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Broken Gate? A Study of the PLRA Exhaustion Requirement Past, Present, and Future
Unformatted Document Text:  Broken Gate? and/or justify an inmate’s failure to exhaust administrative remedies (Novikov, 2008, p. 827). Clearly akin to substantial compliance, this notion of, essentially mitigating factors, “left the door open for consideration of other justifications for nonexhaustion” including reasonable (even if incorrect) interpretation of prison regulations regarding navigation of the grievance system (Novikov, 2008, pp. 827-828). Almost precisely two (2) years after the Third Circuit’s decision in Spruill and the Second Circuit’s contradictory decision in Hemphill, the concept of procedural default was expressly adopted by the United States Supreme Court in Woodford v. Ngo, significantly increasing the overall impact of the PLRA in decreasing the volume of inmate litigation (Woodford, 2006). Woodford went, arguably, even further than Spruill in requiring “proper,” essentially “perfect” adherence to institutional grievance procedures in fulfillment of the PLRA’s exhaustion requirement (Woodford, 2006). Specifically, the Court held that “proper” exhaustion requires an inmate to file their initial grievance within the timeframe set forth in the correlating institutional grievance procedure, or face irretrievable default thereof, and corresponding exclusion from federal court (Woodford, 2006). The Court reasoned that “[t]he benefits of exhaustion can be realized only if the prison grievance system is given a fair opportunity to consider the grievance,” and that, by permitting late grievances to constitute exhaustion, the Court would, essentially, be promoting deliberate circumvention of the very prerequisite process intended by the PLRA (Woodford, 2006, 95-96). The Supreme Court’s opinion was also based on the belief that requiring “proper” exhaustion (i.e., exhaustion in accordance with the specific logistic requirements of institutional grievance procedures) would both further reduce the quantity and improve the quality of inmate litigation 16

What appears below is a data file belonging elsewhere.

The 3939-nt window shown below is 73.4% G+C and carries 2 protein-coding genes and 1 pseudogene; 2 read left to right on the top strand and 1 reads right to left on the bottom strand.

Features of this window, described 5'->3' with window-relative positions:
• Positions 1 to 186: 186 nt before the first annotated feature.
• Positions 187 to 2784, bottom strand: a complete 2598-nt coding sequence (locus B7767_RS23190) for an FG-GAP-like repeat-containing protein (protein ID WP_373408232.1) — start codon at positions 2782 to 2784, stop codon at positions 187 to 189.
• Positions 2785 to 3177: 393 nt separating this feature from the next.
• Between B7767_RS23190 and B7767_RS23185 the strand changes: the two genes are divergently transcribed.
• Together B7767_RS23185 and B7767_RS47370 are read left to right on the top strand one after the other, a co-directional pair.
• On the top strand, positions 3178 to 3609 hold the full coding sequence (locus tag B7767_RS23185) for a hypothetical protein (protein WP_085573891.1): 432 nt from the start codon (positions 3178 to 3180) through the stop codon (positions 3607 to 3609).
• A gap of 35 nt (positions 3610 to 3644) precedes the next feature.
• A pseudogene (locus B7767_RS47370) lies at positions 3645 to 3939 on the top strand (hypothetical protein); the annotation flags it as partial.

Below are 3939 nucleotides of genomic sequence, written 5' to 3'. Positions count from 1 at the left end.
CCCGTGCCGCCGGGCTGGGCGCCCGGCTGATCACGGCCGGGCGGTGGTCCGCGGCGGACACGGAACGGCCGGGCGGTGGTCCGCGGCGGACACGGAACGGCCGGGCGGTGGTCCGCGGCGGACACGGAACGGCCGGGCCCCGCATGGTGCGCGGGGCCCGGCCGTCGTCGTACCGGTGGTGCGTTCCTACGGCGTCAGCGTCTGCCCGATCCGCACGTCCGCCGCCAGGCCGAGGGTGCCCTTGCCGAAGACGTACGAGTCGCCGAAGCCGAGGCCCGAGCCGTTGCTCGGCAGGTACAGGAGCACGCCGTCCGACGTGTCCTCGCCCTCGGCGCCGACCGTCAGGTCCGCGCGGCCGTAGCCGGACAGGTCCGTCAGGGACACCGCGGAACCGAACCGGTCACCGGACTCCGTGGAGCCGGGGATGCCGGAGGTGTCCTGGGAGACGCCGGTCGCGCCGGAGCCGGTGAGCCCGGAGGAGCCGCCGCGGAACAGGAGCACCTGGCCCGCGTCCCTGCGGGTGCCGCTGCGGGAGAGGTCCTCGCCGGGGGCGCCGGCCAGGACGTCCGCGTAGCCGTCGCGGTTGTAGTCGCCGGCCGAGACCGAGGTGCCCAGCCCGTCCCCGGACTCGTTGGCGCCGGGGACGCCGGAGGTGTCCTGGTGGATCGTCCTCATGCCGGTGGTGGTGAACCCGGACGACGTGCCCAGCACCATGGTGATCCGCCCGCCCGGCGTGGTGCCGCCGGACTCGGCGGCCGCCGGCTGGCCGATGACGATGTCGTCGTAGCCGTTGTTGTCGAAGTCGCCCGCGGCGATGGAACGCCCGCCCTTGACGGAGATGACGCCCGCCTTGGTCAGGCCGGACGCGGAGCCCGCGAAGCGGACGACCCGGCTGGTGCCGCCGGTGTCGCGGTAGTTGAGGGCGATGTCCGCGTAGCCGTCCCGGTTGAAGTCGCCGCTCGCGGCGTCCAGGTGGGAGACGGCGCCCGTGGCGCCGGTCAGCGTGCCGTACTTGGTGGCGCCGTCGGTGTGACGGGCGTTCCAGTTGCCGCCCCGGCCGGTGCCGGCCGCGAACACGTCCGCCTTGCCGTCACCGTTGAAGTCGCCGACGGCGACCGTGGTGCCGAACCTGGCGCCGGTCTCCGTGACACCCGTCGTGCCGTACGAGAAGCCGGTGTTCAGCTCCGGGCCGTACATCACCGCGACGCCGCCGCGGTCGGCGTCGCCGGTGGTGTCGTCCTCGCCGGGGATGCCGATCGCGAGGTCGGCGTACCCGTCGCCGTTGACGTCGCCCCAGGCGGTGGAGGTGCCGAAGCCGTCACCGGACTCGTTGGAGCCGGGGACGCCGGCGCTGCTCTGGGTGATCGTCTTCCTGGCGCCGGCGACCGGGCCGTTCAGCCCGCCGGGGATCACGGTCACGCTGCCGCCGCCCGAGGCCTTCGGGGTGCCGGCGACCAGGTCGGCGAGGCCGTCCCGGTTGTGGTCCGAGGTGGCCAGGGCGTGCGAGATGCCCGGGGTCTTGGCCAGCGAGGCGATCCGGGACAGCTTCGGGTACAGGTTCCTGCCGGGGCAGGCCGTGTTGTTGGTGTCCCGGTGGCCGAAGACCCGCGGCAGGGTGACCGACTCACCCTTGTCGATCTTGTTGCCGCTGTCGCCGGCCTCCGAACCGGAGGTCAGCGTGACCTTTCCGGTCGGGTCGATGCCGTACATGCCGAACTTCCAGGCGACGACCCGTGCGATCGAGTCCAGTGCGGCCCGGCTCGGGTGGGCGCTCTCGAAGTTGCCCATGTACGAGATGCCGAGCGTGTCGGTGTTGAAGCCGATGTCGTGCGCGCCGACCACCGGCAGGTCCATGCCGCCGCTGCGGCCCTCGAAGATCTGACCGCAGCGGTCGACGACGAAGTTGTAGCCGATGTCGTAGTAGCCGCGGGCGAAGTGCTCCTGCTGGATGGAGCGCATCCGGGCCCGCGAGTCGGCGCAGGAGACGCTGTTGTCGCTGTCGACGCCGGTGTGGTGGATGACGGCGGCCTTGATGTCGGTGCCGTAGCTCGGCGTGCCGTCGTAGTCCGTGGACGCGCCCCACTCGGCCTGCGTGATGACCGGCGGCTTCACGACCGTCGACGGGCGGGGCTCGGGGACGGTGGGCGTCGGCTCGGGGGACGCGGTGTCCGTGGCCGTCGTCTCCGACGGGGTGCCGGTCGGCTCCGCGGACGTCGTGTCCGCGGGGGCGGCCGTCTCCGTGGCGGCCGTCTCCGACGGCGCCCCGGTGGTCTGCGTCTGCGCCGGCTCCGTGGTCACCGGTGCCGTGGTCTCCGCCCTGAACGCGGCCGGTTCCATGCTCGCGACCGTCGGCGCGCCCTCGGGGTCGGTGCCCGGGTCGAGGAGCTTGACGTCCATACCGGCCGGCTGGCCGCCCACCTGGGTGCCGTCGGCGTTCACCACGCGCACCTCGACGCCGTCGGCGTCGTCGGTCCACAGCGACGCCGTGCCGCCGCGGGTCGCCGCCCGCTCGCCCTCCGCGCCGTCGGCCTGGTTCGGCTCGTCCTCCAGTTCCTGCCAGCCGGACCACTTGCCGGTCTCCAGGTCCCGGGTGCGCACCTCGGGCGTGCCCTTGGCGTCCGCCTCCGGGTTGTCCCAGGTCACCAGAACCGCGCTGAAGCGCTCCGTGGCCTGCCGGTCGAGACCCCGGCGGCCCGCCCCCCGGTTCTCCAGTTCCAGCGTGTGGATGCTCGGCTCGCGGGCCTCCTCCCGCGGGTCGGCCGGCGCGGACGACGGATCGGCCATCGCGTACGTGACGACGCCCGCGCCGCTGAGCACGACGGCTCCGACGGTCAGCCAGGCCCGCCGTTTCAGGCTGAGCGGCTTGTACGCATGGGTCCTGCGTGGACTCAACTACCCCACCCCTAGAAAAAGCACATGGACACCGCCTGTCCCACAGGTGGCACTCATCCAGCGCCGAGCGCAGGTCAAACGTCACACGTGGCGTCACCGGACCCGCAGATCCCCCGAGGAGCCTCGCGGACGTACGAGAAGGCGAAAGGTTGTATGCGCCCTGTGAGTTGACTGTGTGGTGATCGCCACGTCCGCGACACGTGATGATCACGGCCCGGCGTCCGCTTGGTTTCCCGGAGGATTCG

Authors: Passarelli, Mariah.
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Broken Gate?
and/or justify an inmate’s failure to exhaust administrative remedies (Novikov, 2008, p. 
827).  Clearly akin to substantial compliance, this notion of, essentially mitigating 
factors, “left the door open for consideration of other justifications for nonexhaustion” 
including reasonable (even if incorrect) interpretation of prison regulations regarding 
navigation of the grievance system (Novikov, 2008, pp. 827-828).  
Almost precisely two (2) years after the Third Circuit’s decision in Spruill and the 
Second Circuit’s contradictory decision in Hemphill, the concept of procedural default 
was expressly adopted by the United States Supreme Court in Woodford v. Ngo
significantly increasing the overall impact of the PLRA in decreasing the volume of 
inmate litigation (Woodford, 2006).  Woodford went, arguably, even further than Spruill 
in requiring “proper,” essentially “perfect” adherence to institutional grievance 
procedures in fulfillment of the PLRA’s exhaustion requirement (Woodford, 2006). 
Specifically, the Court held that “proper” exhaustion requires an inmate to file their initial 
grievance within the timeframe set forth in the correlating institutional grievance 
procedure, or face irretrievable default thereof, and corresponding exclusion from federal 
court (Woodford, 2006).  The Court reasoned that “[t]he benefits of exhaustion can be 
realized only if the prison grievance system is given a fair opportunity to consider the 
grievance,” and that, by permitting late grievances to constitute exhaustion, the Court 
would, essentially, be promoting deliberate circumvention of the very prerequisite 
process intended by the PLRA (Woodford, 2006, 95-96).  The Supreme Court’s opinion 
was also based on the belief that requiring “proper” exhaustion (i.e., exhaustion in 
accordance with the specific logistic requirements of institutional grievance procedures) 
would both further reduce the quantity and improve the quality of inmate litigation 
16


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